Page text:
This Twitter Thread About PMDD And It’s Fatal Effects On Women, Is An Eye Opener

Soon the year 2018 will come to an end. This year had us see many ups and downs as a nation. On one hand, the number of rapes and sexual violence cases reported is enough to make our skins crawl. On the other, we as a nation, have finally decriminalised homosexuality, a small step in the right direction. However, even among the young men and women, or anyone who is relatively open-minded for that matter, one topic is most often hushed.

Periods. Menstruation. Or chums, as some call it. Or the “ladies problem” for those too embarrassed to use any of the other names. Even in this day and age, there are people who consider a woman to be impure during those days of the month when her body goes through a perfectly natural biological process.

And in that case, it is rather ambitious to expect people to be aware of or even interested in how a woman’s body and mind is affected by the menstruation cycle.

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As soon as a woman shows the slightest indication of being annoyed or irritated, be whatever the cause of her discomfort, it is widely assumed that she is on “those days”. This ignorance often develops into being completely oblivious to the harmful side effects of menstruation.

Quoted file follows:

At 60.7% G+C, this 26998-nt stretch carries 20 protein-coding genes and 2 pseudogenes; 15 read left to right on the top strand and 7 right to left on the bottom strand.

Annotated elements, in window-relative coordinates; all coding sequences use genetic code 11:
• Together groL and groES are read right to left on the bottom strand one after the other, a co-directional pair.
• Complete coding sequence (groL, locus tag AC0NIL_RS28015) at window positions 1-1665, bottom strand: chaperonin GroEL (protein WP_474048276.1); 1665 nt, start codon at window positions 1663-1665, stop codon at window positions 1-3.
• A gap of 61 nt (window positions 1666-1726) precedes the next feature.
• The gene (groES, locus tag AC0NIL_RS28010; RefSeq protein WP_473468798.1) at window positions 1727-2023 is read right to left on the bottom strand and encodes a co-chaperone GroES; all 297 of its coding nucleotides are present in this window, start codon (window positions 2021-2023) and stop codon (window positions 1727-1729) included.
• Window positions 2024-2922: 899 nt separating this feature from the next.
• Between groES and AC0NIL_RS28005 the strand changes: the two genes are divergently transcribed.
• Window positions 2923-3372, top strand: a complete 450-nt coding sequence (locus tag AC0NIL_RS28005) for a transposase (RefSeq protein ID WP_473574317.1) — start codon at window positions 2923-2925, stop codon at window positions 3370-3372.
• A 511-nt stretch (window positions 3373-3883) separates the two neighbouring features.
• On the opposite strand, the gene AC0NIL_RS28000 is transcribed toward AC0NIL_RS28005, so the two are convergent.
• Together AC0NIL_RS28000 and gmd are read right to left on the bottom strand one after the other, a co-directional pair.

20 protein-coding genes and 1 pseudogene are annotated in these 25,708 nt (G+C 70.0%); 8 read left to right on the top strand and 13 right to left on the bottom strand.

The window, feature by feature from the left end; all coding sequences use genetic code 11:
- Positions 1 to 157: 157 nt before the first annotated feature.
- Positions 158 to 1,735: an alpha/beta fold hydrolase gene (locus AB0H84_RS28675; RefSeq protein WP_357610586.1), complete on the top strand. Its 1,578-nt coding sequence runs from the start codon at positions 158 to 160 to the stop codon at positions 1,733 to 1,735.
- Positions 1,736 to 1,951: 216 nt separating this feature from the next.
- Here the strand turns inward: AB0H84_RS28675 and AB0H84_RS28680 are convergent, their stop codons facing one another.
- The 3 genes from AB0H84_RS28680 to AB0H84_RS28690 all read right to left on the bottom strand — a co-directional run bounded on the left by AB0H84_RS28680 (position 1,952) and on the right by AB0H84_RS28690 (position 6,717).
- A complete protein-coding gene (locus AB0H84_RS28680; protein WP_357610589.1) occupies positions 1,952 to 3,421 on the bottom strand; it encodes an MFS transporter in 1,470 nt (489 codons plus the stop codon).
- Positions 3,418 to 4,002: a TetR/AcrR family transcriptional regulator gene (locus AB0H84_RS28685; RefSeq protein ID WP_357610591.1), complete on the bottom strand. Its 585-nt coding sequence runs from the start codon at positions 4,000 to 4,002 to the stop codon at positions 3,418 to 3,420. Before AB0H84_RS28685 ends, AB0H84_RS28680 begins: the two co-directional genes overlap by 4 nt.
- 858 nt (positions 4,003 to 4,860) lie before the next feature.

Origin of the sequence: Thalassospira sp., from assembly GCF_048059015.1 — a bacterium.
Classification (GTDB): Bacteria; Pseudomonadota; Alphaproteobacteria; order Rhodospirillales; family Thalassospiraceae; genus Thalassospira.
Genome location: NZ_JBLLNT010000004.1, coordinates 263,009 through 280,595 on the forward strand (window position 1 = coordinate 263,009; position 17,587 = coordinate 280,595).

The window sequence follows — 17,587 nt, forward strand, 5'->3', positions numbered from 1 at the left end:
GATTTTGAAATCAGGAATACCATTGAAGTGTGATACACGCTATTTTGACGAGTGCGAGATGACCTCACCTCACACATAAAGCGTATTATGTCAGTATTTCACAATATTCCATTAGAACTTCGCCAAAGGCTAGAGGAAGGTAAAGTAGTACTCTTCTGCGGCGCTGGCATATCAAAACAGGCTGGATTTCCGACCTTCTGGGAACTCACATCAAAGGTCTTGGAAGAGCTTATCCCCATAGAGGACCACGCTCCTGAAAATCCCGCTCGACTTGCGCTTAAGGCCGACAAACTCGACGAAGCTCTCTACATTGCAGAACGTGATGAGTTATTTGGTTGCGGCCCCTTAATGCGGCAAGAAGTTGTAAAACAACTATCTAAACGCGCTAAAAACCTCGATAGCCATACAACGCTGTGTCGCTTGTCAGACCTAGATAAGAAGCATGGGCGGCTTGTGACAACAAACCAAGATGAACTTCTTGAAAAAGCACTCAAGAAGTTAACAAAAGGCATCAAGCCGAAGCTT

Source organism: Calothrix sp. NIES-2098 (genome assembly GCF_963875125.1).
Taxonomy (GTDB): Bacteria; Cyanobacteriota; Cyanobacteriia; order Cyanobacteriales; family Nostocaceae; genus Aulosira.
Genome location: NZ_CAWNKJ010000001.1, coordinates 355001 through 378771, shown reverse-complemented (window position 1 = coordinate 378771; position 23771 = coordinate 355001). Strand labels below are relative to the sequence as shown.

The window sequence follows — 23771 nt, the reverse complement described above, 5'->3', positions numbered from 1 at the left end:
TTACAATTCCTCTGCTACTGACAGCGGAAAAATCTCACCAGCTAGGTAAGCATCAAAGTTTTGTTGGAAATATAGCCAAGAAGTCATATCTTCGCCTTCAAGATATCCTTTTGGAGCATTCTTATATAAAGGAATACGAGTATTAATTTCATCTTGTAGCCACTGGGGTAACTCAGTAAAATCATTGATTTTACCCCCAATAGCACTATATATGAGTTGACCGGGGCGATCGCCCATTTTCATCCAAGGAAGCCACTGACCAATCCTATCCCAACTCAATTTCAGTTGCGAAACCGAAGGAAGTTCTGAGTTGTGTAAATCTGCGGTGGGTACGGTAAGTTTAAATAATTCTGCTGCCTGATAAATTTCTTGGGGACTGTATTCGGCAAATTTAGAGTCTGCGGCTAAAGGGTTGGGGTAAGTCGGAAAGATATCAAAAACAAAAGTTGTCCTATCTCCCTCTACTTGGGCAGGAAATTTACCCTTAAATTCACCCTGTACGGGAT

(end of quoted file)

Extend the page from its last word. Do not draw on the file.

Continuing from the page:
Shehla Rashid took to Twitter to shed light on one such manifestation of PMS (Premenstrual Syndrome) that could have fatal results. She started with the following disclaimer:

She then got into the matter on hand and turns out, its something most women go through:

PMDD or Premenstrual dysphoric disorder, is a severe, sometimes disabling extension of PMS. Its symptoms include extreme sadness, hopelessness, depression, irritability or anger apart from the usual symptoms of PMS.

Shehla continues:

And then she spoke about another rising unchecked danger of this electronic world we live in:

She ended her Twitter thread with a piece of important advice:

Be careful ladies. Your body goes through insane changes every single month. We can have our periods every month and still be bosses, but not if we don’t take our health seriously. So, do not take shifts in your mood lightly and always be aware of what’s happening to you.